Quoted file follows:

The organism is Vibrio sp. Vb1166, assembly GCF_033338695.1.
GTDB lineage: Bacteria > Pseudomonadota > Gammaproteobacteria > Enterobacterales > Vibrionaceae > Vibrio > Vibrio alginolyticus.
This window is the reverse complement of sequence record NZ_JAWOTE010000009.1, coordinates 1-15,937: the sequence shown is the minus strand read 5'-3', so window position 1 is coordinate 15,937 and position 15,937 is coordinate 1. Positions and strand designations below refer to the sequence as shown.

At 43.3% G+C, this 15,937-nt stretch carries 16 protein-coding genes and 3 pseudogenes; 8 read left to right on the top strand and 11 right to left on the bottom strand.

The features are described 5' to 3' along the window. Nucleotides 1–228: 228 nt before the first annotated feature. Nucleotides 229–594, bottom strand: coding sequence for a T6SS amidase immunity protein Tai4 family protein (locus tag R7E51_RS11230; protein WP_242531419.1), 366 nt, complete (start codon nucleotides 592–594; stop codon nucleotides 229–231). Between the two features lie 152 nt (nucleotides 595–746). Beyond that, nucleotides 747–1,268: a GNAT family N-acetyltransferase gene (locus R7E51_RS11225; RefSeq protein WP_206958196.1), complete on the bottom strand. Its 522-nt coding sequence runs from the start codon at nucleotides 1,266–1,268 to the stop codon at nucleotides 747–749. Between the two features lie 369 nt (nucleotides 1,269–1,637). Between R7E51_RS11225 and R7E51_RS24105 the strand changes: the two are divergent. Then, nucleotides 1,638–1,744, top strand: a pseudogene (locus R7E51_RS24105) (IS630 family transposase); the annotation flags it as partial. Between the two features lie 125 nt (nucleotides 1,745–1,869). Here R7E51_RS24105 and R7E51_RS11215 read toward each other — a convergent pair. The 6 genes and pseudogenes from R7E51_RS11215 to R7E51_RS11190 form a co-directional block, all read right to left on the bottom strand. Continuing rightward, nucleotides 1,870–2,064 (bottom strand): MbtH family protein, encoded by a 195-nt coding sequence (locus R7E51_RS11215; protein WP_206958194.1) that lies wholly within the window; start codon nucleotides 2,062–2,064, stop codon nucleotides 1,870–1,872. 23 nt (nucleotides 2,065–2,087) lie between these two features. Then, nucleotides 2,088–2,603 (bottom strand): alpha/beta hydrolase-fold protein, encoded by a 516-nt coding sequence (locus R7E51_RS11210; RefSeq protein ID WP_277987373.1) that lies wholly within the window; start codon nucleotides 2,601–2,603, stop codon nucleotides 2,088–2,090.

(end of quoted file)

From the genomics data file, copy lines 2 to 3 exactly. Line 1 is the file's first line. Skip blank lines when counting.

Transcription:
GTDB lineage: Bacteria > Pseudomonadota > Gammaproteobacteria > Enterobacterales > Vibrionaceae > Vibrio > Vibrio alginolyticus.
This window is the reverse complement of sequence record NZ_JAWOTE010000009.1, coordinates 1-15,937: the sequence shown is the minus strand read 5'-3', so window position 1 is coordinate 15,937 and position 15,937 is coordinate 1. Positions and strand designations below refer to the sequence as shown.